Just three stocks are responsible for almost half of the Dow's huge one-month rally: United Health, Goldman Sachs, and Caterpillar. If Caterpillar is in that mix, that should be a very, very good sign for Trump's plan to make America great again.
Unlike the S&P 500 or the Russell 2000, the Dow is a price-weighted index, meaning that its performance is congruent to that of a portfolio that owns a single share of each company contained in the index.
If one owned such a portfolio, the move by a $223 share of Goldman Sachs would impact overall performance almost 10 times more than the same percentage-sized move in $29 Cisco (CSCO). (And that's why I like the Dow more than the others: if I had one share of GS and one share of CSCO and they both increased in value by 20% -- .... but again, like so many things with regard to investing I am wrong - wrong again. For investors, the S&P 500 and Russell 2000 way of doing things is more in line with how retail investors invest. One generally does not go to the market thinking to buy 100 shares of this and 100 shares of that. Rather, mom-and-pop retail investors go to the market with $1,000 to invest and look for the best way to invest that $1,000: perhaps $500 in GS and $500 in CSCO. If both companies rise 20%, the investments in both end up being the same.)SLB trades ex-dividend today. [Update: trades ex-dividend and is up 24 cents in early trading Monday; nice.]
Natural gas at highest level in two years.
Carrier (Indiana, one thousand jobs) was crony capitalism; the GM bailout was not. -- MSNBC "Morning Joe."
The Literature Page
This is most interesting (for me).
One of my most treasured books; a coffee-table book:
Cistercian Abbeys: History and Architecture
Photography by Henri Gaud
Text by Jean-Francois Leroux-Dhuys
c. 1998 for the English edition
c. 1998 for the English edition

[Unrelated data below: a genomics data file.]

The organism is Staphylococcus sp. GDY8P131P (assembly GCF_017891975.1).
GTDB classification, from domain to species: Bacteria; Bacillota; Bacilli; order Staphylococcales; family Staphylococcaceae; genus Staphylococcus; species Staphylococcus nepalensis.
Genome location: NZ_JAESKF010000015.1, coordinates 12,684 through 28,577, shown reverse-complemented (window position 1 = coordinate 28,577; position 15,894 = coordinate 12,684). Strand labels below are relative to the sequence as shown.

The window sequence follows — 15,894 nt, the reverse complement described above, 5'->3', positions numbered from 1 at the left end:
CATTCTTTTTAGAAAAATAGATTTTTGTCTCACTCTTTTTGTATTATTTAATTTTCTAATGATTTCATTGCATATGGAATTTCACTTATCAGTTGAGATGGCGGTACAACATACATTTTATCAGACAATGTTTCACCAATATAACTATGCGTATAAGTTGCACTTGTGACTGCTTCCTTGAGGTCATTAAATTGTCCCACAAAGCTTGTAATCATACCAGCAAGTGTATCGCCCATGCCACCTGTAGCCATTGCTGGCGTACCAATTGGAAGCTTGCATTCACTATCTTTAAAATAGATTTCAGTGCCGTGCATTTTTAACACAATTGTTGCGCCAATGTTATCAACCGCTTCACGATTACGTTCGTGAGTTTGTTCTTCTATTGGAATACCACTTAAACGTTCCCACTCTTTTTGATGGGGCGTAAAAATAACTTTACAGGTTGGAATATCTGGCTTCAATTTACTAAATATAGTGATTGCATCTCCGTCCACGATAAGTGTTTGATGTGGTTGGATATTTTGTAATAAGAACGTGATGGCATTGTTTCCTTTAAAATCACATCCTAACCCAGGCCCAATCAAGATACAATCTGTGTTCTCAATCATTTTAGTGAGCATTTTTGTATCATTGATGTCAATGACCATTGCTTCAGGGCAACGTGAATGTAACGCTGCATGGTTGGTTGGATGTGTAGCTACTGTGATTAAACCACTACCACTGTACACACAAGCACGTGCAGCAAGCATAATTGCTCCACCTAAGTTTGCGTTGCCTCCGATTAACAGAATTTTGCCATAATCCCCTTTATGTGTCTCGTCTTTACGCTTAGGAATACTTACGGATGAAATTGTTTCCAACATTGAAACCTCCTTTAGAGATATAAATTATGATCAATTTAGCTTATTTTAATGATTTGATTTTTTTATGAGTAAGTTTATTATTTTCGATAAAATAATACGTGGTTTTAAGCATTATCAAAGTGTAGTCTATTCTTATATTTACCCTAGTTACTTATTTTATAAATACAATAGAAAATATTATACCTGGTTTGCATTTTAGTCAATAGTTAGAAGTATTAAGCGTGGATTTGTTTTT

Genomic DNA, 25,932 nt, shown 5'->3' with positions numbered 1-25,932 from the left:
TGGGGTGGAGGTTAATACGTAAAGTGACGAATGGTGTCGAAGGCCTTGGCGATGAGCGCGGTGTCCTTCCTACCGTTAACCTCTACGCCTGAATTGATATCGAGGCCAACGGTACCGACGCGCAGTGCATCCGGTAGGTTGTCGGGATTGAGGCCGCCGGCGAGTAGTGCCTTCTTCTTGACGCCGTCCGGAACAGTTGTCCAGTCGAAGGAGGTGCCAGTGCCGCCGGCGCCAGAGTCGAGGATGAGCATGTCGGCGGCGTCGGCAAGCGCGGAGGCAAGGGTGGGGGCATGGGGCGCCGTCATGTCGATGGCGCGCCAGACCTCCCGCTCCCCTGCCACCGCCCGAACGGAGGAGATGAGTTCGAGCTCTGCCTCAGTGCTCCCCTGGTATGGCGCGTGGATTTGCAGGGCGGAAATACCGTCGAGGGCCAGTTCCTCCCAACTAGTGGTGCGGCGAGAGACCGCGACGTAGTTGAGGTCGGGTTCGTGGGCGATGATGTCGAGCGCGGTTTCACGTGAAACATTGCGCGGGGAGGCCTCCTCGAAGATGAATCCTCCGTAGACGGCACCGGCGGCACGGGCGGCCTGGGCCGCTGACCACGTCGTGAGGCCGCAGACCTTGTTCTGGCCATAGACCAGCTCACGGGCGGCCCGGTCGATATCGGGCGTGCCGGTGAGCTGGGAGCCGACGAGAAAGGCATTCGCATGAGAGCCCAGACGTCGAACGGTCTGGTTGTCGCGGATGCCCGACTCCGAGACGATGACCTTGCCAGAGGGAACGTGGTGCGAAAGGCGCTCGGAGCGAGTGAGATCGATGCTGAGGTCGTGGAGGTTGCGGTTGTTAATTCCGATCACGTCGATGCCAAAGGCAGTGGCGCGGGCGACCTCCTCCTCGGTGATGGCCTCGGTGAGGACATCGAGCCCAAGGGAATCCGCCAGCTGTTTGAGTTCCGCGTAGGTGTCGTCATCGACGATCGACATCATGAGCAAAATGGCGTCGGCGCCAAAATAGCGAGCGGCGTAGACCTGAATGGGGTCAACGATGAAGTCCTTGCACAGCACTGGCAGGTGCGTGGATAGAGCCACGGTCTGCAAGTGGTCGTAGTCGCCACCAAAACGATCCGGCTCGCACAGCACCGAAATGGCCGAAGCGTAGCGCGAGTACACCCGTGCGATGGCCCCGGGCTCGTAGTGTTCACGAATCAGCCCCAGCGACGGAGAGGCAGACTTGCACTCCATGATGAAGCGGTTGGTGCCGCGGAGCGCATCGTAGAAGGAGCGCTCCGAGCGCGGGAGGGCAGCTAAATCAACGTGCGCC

If anyone wonders from whence the great cathedrals sprang, look no further than the Cistercian abbeys. These were built "several decades" before the great cathedrals were built.
I was fortunate to have visited the ruins of several abbeys in England between 1986 and 1989 and then again between 2002 and 2004.
But way more than that. I now understand the progression:
- Jew history, the Old Testament
- Christianity, the New Testament
- Christian persecution before, during, and for two centuries after the crucifixion
- I think folks often forget that the crucifixion was not a one-off event
- the incredible history and importance of Roman Emperor Constantine (emperor, 306 - 337); b. 272
- Constantine called the Council of Nicaea (325); age 53 years old; purpose: to define the divinity of Christ and the Trinity; Emperor = Head of the Faith; established the footprint of the modern cathedral;
- the Rule of Benedict (lived 480 - 550); Norcia (Nursia), in the mountains; about 120 miles northwest of Rome
- 1000: degeneration of western civilization -- secular as well as religious
- religious arena takes the bull by the horns and wrestles that degeneration to the ground
- Pope Gregory VII, transforming pope, 1073 -1085; church takes control of its destiny; will choose its own cardinals, bishops; cardinals will choose the Pope; the Pope is not answerable to any secular ruler
- the great monasteries preceded the great cathedrals by about two decades
- the Cistercian monasteries were the best built; that's why the ruins have survived
- Cistercian monasteries: self-sufficient; farming; and, of all things, the development of towns which led to modern cities
- which brings us to Henry VIII and the destruction of the monasteries